In flow and out of flow

The previous guide explained block and inline layout in normal flow. All elements that are in flow will be laid out using this method.

The following example contains a heading, paragraph, a list and a final paragraph which contains a strong element. The heading and paragraphs are block level, the strong element inline. The list is displayed using flexbox to arrange the items into a row, however it too is participating in block and inline layout - the container has an outside display type of block.

All of the elements can be said to be in flow. Appearing on the page in the order that they are in the source.

Taking an item out of flow

All elements are in-flow apart from:

  • floated items
  • items with position: absolute (including position: fixed which acts in the same way)
  • the root element (html)

Out of flow items create a new Block Formatting Context (BFC) and therefore everything inside them can be seen as a mini layout, separate from the rest of the page. The root element therefore is out of flow, as the container for everything in our document, and establishes the Block Formatting Context for the document.

Floated items

In this example, there is a div and then two paragraphs. A background color has been added to the paragraphs, and the div is floated left. The div is now out of flow.

As a float it is first laid out according to where it would be in normal flow, then taken out of flow and moved to the left as far as possible.

You can see the background color of the following paragraph running underneath, it is only the line boxes of that paragraph that have been shortened to cause the effect of wrapping content around the float. The box of our paragraph is still displaying according to the rules of normal flow. This is why, to make space around a floated item, you must add a margin to the item, in order to push the line boxes away from it. You cannot apply anything to the following in-flow content to achieve that.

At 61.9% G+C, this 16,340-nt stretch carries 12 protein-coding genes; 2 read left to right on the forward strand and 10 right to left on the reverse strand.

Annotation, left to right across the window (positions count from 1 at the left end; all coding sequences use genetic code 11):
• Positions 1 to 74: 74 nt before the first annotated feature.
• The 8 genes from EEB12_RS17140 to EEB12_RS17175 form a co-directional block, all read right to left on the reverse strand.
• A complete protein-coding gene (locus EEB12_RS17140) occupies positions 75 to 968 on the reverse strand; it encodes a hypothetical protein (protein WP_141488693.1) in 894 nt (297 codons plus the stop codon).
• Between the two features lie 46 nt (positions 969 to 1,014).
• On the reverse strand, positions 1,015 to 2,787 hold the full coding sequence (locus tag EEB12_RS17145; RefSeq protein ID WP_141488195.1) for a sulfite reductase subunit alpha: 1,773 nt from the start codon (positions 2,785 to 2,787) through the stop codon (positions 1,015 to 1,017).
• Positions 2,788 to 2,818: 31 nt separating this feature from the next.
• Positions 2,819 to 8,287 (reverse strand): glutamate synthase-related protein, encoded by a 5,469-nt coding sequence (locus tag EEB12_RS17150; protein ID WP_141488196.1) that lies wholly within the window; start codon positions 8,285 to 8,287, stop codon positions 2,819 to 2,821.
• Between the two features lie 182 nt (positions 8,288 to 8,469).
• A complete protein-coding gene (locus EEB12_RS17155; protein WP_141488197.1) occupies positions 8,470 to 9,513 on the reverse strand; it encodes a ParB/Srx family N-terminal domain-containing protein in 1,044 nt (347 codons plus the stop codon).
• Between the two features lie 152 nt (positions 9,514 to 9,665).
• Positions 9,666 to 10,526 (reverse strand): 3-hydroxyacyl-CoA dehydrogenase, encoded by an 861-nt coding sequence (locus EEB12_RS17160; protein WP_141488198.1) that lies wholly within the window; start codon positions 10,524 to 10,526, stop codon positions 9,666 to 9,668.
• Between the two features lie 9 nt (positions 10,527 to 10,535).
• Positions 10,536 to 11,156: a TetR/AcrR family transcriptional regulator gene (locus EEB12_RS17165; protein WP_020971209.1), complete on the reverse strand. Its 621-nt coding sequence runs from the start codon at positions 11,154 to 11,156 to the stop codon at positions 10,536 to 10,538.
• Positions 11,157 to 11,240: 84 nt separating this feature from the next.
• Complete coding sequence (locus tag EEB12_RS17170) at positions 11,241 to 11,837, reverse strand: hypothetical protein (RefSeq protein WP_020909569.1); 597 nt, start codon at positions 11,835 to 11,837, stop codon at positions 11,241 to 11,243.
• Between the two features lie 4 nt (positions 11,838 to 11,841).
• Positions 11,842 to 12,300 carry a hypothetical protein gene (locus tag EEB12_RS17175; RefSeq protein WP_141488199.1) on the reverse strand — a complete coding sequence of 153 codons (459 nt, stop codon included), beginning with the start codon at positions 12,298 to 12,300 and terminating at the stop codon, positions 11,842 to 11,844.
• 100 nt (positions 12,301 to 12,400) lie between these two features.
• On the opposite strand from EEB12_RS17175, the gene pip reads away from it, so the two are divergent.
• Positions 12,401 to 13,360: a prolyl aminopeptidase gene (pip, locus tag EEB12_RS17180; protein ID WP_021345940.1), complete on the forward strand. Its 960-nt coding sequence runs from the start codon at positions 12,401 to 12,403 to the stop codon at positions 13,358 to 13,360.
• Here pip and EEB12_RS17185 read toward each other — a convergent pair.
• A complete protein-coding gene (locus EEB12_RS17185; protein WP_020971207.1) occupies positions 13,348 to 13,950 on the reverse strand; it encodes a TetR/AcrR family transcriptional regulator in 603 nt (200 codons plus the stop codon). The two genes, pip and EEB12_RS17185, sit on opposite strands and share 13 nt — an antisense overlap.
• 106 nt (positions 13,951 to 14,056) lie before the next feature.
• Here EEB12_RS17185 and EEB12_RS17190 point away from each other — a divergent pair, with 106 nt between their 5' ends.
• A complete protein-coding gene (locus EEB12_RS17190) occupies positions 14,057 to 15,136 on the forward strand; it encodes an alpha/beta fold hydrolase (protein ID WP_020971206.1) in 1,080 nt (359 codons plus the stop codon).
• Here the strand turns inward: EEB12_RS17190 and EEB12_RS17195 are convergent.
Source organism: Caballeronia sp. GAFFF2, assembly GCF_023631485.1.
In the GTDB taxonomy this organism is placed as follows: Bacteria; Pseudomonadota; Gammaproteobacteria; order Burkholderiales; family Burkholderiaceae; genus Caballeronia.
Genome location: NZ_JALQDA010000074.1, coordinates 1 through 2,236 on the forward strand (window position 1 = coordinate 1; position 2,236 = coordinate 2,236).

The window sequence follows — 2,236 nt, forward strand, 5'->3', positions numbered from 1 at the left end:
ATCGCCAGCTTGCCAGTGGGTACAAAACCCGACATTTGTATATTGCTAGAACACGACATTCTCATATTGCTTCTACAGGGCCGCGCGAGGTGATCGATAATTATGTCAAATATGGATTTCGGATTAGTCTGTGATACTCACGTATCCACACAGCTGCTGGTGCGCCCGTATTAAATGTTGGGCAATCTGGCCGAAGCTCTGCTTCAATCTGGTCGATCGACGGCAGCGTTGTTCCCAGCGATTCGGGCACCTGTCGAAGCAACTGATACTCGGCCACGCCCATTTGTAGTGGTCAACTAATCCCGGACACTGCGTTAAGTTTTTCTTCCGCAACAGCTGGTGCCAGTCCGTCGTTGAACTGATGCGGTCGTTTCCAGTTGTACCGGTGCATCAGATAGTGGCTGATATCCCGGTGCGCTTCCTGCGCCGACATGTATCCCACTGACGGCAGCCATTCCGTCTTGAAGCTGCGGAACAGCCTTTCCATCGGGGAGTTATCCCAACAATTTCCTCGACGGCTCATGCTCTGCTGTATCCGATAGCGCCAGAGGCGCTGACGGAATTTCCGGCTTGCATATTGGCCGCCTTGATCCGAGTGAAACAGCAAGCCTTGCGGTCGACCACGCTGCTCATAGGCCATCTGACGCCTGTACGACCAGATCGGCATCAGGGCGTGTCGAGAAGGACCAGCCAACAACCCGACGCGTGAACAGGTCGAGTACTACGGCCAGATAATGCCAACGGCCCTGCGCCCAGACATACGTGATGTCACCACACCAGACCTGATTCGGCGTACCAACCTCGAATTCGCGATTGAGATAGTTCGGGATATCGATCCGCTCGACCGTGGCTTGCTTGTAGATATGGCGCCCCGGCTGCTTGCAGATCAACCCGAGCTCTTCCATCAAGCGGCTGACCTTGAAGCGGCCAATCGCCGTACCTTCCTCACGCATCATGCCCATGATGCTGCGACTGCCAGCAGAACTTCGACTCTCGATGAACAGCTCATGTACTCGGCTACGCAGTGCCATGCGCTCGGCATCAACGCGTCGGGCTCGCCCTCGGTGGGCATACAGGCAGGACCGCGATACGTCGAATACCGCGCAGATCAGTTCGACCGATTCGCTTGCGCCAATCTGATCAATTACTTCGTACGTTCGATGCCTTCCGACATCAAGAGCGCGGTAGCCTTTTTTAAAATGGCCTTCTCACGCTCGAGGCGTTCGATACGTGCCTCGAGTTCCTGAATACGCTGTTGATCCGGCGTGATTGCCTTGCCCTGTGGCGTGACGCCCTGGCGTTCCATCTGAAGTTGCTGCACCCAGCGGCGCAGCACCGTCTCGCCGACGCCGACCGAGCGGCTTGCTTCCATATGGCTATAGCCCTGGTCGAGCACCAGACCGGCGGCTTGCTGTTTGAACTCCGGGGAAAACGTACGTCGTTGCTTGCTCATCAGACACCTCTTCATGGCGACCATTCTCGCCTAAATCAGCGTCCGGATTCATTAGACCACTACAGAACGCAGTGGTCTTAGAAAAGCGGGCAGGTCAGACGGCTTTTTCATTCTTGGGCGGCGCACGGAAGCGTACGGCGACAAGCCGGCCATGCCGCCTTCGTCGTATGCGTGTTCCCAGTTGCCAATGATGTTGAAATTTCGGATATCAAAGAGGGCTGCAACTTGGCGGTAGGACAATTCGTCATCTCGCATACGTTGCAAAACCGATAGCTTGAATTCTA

Absolute positioning

Giving an item position: absolute or position: fixed removes it from flow, and any space that it would have taken up is removed. In the next example I have three paragraph elements, the second element has position: absolute, with offset values of top: 30px and right: 30px. It has been removed from document flow.

Using position: fixed also removes the item from flow, however the offsets are based on the viewport rather than the containing block.

When taking an item out of flow with positioning, you will need to manage the possibility of content overlapping. Out of flow essentially means that the other elements on your page no longer know that element exists so will not respond to it.

Relative positioning and flow

If you give an item relative positioning with position: relative, it remains in flow. However, you are then able to use the offset values to push it around. The space that it would have been placed in normal flow is reserved however, as you can see in the example below.

When you do anything to remove or shift an item from where it would be placed in normal flow, you can expect to need to do some managing of the content and the content around it to prevent overlaps. Whether that involves clearing floats, or ensuring that an element with position: absolute does not sit on top of some other content. For this reason methods which remove elements from being in-flow should be used with understanding of the effect that they have.


In this guide, we have covered the ways to take an element out of flow in order to achieve some very specific types of positioning. In the next guide we will look at a related issue, that of creating a Block Formatting Context, in Formatting Contexts Explained.

See also